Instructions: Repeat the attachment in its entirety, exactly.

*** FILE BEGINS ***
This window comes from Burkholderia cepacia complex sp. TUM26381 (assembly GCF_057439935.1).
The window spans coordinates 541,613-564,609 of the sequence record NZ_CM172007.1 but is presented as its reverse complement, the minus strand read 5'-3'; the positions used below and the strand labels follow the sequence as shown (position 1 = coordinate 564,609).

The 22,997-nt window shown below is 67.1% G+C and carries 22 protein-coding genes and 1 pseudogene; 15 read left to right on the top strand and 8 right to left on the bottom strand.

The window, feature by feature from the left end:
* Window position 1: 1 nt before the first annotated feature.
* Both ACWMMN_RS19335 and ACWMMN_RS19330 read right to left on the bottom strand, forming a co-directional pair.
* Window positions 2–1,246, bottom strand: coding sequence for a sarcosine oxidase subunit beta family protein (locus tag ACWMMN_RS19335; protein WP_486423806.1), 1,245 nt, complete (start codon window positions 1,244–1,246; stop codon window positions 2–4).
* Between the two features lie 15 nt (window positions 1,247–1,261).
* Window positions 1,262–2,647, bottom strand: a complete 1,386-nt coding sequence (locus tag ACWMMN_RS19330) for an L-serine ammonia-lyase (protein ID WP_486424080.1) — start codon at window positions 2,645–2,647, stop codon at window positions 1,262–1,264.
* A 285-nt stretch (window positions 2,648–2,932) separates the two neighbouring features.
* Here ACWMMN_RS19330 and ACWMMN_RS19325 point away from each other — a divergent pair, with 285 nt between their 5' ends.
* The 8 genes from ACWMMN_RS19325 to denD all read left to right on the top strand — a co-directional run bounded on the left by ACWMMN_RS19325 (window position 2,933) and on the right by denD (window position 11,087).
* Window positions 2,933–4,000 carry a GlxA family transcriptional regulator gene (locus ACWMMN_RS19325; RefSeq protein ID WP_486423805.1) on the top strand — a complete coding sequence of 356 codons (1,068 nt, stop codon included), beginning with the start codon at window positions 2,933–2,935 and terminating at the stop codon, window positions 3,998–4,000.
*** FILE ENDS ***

This window comes from Burkholderia cepacia complex sp. TUM26381 (assembly GCF_057439935.1).
The window spans coordinates 541,613-564,609 of the sequence record NZ_CM172007.1 but is presented as its reverse complement, the minus strand read 5'-3'; the positions used below and the strand labels follow the sequence as shown (position 1 = coordinate 564,609).

The 22,997-nt window shown below is 67.1% G+C and carries 22 protein-coding genes and 1 pseudogene; 15 read left to right on the top strand and 8 right to left on the bottom strand.

The window, feature by feature from the left end:
* Window position 1: 1 nt before the first annotated feature.
* Both ACWMMN_RS19335 and ACWMMN_RS19330 read right to left on the bottom strand, forming a co-directional pair.
* Window positions 2–1,246, bottom strand: coding sequence for a sarcosine oxidase subunit beta family protein (locus tag ACWMMN_RS19335; protein WP_486423806.1), 1,245 nt, complete (start codon window positions 1,244–1,246; stop codon window positions 2–4).
* Between the two features lie 15 nt (window positions 1,247–1,261).
* Window positions 1,262–2,647, bottom strand: a complete 1,386-nt coding sequence (locus tag ACWMMN_RS19330) for an L-serine ammonia-lyase (protein ID WP_486424080.1) — start codon at window positions 2,645–2,647, stop codon at window positions 1,262–1,264.
* A 285-nt stretch (window positions 2,648–2,932) separates the two neighbouring features.
* Here ACWMMN_RS19330 and ACWMMN_RS19325 point away from each other — a divergent pair, with 285 nt between their 5' ends.
* The 8 genes from ACWMMN_RS19325 to denD all read left to right on the top strand — a co-directional run bounded on the left by ACWMMN_RS19325 (window position 2,933) and on the right by denD (window position 11,087).
* Window positions 2,933–4,000 carry a GlxA family transcriptional regulator gene (locus ACWMMN_RS19325; RefSeq protein ID WP_486423805.1) on the top strand — a complete coding sequence of 356 codons (1,068 nt, stop codon included), beginning with the start codon at window positions 2,933–2,935 and terminating at the stop codon, window positions 3,998–4,000.